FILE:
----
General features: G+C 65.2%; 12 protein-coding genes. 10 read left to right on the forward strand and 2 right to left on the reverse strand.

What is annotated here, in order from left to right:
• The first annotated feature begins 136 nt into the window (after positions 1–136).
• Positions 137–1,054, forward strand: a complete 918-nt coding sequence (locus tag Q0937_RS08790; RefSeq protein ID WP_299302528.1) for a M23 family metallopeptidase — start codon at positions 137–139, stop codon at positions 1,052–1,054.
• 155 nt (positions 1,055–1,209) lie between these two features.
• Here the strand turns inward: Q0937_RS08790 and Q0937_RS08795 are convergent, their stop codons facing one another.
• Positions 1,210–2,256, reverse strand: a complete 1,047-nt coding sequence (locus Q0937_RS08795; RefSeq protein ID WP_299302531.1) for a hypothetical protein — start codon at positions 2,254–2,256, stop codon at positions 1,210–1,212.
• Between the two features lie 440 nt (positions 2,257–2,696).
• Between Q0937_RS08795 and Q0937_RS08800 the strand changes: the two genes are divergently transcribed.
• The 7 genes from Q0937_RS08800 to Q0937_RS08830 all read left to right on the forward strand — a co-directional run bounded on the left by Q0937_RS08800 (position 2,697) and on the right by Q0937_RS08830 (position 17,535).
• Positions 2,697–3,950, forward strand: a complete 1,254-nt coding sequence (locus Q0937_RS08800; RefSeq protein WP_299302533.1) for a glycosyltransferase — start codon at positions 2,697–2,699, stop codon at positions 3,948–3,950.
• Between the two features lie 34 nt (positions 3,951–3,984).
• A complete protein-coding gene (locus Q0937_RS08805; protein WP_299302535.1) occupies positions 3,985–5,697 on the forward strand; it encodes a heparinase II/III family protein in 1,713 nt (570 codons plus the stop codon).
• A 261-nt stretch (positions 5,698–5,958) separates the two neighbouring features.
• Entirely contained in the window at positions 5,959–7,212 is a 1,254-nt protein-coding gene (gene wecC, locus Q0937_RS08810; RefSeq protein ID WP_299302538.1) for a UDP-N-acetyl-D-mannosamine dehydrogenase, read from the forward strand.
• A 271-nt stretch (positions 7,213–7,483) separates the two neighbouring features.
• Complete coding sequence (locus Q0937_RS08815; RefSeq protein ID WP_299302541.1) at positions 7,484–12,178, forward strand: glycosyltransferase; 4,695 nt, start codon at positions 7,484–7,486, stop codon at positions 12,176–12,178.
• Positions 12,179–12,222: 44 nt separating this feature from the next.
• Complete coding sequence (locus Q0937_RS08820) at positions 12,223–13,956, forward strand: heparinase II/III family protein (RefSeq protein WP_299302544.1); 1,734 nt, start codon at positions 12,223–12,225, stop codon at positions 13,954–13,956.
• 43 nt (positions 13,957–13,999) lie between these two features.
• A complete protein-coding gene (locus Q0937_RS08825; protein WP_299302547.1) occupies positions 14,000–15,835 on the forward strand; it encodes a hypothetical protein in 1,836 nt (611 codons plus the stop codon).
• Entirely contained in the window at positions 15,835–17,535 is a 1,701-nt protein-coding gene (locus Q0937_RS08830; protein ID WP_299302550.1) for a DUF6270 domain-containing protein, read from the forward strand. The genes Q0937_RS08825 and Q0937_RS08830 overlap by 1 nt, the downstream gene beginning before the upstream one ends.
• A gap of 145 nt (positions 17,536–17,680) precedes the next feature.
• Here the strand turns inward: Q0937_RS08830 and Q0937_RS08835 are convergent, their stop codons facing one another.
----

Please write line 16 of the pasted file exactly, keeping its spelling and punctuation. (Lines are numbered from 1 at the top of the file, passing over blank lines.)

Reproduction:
• A 271-nt stretch (positions 7,213–7,483) separates the two neighbouring features.